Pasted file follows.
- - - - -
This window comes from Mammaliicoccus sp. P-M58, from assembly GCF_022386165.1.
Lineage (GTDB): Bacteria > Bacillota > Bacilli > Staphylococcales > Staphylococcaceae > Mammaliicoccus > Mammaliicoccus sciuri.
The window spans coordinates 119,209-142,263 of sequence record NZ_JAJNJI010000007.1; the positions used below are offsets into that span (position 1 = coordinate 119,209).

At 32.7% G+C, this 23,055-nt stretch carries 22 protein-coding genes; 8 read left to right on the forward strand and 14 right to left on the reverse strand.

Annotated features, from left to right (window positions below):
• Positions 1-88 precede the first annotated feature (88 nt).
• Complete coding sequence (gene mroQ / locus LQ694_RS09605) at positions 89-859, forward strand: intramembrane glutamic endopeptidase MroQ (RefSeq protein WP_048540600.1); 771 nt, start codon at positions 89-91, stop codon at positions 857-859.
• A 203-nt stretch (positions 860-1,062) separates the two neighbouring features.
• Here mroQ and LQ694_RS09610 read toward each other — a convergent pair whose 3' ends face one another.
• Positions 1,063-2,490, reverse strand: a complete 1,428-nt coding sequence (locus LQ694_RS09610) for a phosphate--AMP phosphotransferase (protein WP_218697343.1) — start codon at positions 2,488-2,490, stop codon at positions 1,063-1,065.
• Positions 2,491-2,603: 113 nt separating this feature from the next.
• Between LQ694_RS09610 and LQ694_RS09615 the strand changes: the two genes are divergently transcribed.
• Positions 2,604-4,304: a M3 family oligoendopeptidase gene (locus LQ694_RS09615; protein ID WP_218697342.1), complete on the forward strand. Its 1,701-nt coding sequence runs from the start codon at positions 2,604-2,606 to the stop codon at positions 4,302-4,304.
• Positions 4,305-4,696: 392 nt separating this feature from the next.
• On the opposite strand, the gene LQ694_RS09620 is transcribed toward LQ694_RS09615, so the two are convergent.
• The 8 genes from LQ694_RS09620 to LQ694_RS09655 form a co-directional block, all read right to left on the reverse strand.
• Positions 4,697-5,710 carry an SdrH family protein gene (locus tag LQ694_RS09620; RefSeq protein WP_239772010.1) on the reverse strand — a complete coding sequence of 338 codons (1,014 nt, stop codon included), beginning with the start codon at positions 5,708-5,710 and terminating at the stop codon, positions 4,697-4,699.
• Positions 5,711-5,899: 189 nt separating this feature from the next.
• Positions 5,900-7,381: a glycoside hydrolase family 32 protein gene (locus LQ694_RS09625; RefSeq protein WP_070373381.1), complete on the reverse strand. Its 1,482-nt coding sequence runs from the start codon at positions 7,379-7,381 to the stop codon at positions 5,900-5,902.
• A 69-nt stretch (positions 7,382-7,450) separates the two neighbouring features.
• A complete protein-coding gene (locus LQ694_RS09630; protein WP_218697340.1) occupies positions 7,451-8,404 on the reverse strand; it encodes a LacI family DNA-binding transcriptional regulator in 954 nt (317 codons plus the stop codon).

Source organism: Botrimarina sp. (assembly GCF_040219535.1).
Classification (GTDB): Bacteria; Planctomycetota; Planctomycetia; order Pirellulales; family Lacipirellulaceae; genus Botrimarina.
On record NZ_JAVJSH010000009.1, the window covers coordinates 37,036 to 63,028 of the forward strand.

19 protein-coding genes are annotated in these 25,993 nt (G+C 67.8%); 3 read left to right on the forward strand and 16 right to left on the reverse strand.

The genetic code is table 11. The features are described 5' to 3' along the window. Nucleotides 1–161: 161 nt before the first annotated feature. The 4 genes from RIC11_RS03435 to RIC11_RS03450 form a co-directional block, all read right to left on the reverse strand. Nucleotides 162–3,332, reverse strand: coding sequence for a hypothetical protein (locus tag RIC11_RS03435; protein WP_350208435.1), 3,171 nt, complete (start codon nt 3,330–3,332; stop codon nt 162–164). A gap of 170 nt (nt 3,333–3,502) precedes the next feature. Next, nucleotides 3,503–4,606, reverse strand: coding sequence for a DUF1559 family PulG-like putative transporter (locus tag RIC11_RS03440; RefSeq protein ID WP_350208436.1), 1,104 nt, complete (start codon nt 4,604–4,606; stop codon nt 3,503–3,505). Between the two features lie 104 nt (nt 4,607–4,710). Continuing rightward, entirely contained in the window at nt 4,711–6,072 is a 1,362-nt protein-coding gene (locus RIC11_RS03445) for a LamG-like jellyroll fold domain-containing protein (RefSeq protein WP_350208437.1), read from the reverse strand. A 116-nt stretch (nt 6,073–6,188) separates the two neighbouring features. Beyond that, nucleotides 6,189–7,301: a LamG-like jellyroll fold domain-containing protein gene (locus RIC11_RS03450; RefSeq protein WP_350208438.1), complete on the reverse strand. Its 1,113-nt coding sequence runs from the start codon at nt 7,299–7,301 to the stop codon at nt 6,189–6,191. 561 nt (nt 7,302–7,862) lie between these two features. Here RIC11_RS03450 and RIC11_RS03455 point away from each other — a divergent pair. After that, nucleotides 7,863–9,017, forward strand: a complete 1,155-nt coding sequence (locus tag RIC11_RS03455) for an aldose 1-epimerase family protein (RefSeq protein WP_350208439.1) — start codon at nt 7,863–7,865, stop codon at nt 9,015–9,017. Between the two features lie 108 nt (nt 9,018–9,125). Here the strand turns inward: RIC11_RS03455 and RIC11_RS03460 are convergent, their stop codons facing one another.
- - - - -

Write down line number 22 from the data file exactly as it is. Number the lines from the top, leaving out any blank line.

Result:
Source organism: Botrimarina sp. (assembly GCF_040219535.1).